Stephanie SORRES

Author's posts

PhD Defense – Ghjuvan GRIMAUD -14/06/16 @ 14h – LOV

Tuesday June 14th. 2016at 02:00 pm – in Laboratoire d’Océanographie de Villefranche-sur-Mer (LOV)

Title : Automation and optimization of a device designed to improve the performance of microalgae for energy purposes by continuing selection pressure.

Abstract : Unicellular photosynthetic organisms forming the phytoplankton are the basis of primary production. Because these organisms cannot regulate their inner temperature, the medium temperature strongly constrains their growth. Understanding the impact of this factor is topical in a global change context. In this PhD thesis we have investigated how phytoplankton adapts to temperature. By analyzing the growth rate as a function of temperature for hundreds of species we highlighted the characteristics that can be accurately described by a mathematical model. We have identied the links between the cardinal temperatures as well as their thermodynamical fundament using the mechanistic Hinshelwood model. We then challenged the Eppley hypothesis “hotter is faster” for 5 phylogenetic phytoplankton groups and determined the evolutionary limits for each of them. We have also studied the adaptation mechanisms associated to long term temperature variations by developing an evolutionary model using the adaptive dynamics theory allowing to predict
the evolutionary outcome of species adaptation to a simple temperature cycle. Our results have been compared to a selection experiment carried out in a controlled device on Tisochrysis lutea. Our method has been extended to predict the adaptation of a strain to periodic temperature profiles and study phytoplankton adaptation at the global ocean scale. In situ data of sea surface temperature have been used as a forcing variable and have permitted to show that the elevation of temperature will be critical for several species in particular for those living in areas where the annual temperature fluctuation is high such as the Mediterranean sea.

Jury members :

  • JM GUARINI, UPMC, Banyuls sur Mer
  • Jef HUISMAN, University of Amsterdam
  • JC POGGIALE, OCEANOMED – Campus de Luminy

PhD Defense – Charlotte COMBE – 09/05/2016 @14h – LOV

Title: Quantitative and qualitative effects of light on the growth of microalgae in dense crop and their production of molecules of interest”

Microalgae are a promising source of third generation biofuels. The interest on these photosynthetic microorganisms also lies within the extent of the spectrum of molecules that they can produce, such as proteins, pigments, and vitamins.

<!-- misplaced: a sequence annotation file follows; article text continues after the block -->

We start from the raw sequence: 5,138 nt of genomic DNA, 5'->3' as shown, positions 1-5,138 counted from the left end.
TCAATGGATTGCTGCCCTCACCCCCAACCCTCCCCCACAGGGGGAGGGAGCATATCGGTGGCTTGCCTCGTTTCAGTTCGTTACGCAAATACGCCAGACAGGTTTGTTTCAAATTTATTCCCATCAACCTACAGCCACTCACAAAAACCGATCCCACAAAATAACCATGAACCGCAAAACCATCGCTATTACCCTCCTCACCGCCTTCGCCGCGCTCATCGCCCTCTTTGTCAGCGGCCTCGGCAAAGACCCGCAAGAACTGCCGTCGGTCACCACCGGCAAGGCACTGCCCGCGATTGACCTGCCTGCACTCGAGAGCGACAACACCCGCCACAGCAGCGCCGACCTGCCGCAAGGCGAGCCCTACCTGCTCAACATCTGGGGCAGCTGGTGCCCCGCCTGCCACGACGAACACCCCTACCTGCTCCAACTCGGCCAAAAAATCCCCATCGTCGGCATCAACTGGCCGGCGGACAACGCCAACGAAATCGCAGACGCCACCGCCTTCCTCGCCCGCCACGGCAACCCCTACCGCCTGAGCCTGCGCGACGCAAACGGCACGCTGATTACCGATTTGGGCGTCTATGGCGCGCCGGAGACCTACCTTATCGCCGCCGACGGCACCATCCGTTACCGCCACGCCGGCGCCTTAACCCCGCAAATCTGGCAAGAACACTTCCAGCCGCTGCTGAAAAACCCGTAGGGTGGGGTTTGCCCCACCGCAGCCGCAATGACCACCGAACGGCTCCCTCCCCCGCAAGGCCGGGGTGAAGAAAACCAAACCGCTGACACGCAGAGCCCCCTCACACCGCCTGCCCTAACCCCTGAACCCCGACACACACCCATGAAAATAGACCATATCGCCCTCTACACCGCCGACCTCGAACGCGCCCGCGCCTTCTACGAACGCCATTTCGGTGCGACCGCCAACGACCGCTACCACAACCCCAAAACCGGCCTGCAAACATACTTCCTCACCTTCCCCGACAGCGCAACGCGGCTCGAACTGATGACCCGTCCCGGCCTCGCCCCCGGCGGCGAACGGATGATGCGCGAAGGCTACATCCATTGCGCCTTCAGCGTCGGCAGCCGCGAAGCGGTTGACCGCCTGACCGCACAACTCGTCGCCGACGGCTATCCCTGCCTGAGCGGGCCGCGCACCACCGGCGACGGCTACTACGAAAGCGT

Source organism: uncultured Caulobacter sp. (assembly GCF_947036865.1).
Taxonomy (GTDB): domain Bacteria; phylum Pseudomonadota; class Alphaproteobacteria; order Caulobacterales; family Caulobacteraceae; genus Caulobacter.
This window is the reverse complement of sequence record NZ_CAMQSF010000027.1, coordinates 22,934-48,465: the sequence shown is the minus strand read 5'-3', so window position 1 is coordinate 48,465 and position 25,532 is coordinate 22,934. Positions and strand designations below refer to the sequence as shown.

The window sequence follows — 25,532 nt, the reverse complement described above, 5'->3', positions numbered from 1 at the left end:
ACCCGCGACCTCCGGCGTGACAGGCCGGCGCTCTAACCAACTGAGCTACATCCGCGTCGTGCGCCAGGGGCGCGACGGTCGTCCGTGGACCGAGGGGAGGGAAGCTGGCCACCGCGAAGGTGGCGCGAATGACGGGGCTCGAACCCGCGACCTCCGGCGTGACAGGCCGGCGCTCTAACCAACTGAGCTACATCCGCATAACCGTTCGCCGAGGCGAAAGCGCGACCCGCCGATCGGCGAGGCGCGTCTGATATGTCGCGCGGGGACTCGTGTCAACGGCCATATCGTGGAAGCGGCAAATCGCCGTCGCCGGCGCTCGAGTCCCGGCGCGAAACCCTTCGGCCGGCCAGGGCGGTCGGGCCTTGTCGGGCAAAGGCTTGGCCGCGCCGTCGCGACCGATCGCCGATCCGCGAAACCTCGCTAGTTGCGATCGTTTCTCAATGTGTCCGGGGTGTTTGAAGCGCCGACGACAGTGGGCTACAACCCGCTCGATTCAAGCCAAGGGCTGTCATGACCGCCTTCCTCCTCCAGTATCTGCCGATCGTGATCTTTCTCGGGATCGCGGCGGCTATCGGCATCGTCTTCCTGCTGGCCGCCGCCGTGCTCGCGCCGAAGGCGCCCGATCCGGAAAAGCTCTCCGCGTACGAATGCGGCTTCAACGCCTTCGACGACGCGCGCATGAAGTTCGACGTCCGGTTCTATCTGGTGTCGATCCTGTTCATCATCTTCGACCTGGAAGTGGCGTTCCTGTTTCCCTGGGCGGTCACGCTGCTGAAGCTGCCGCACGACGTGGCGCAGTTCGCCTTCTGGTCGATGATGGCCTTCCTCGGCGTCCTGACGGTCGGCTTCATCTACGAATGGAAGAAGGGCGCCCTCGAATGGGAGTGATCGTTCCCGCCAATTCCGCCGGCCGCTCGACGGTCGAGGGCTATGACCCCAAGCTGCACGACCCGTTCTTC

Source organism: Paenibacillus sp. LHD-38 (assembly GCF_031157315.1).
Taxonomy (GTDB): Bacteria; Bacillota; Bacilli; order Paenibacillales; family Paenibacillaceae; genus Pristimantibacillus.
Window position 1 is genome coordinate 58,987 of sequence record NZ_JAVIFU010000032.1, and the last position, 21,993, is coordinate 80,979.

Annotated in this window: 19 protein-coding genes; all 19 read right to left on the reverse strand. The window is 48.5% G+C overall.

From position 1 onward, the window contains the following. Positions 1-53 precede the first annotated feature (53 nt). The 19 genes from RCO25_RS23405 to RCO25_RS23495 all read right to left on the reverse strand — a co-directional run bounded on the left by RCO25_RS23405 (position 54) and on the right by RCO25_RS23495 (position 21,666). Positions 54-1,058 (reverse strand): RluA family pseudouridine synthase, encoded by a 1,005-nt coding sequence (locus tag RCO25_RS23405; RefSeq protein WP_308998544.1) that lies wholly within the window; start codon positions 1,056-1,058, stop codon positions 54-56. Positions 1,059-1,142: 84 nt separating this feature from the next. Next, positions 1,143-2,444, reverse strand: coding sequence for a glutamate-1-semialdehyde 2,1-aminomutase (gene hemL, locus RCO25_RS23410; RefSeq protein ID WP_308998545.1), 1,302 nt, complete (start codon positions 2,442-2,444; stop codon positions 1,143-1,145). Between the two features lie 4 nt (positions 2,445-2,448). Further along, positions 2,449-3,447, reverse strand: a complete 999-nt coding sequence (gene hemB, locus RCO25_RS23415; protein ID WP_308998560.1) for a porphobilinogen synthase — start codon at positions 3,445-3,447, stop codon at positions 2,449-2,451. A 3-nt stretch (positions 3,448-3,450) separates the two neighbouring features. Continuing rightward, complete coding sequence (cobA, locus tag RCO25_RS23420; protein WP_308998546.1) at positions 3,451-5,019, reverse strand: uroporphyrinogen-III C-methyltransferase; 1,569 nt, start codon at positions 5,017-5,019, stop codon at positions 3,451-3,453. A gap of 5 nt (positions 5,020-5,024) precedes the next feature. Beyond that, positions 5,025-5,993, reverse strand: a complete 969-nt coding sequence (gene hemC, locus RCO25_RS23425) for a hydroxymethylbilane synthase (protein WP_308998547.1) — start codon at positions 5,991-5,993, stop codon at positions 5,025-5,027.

Nevertheless, further progress is still necessary to reduce the economic and environmental costs of cultivation processes and to ensure the viability of this sector. In particular, better understanding of the effect of light on the productivity of dense cultures is an essential step to optimize these processes.

The aim of this thesis is to study the quantitative and qualitative effects of light on growth and acclimation mechanisms of two species of microalgae with high biotechnological interest; Dunaliella salina and Tisochrysis lutea.

The first part of this thesis examines the response of Dunaliella salina to rapid light changes, by reproducing irradiance fluctuations typically experienced by microalgal cells in a highly turbid suspension in raceway ponds. In the second part, we analyzed the response of Dunaliella salina and Tisochrysis lutea to different light spectra. Our experimental and theoretical approach allowed us to identify the effect of colored light on productivity and pigment composition of microalgae. Furthermore, our results offer encouraging prospects for elevate understanding and use of light and improve the energy performance of these processes.

Jury members:

Dr. Claude Aflalo – Rapporteur
Pr. Yannick Huot – Rapporteur
Dr. Jean-Paul Cadoret – Examinateur
Dr. Bruno Sialve – Examinateur
Dr. Olivier Bernard – Co-directeur
Dr. Sophie Rabouille – Co-directrice
Dr. Antoine Sciandra – Directeur
Pr. Paul Nival – Président du jury


Dunaliella salina, Tisochrysis lutea, biofuel, photosynthesis, hydrodynamics, flashing light, photolimitation, LED, wavelengths,pigments, phenotypic plasticity, photoacclimation, productivity

PhD defense: Elsa ROUSSEAU – 27/05/16 @ 13h30 salle Euler Violet

Titel: Effect of genetic drift and selection on plant resistance durability to viruses.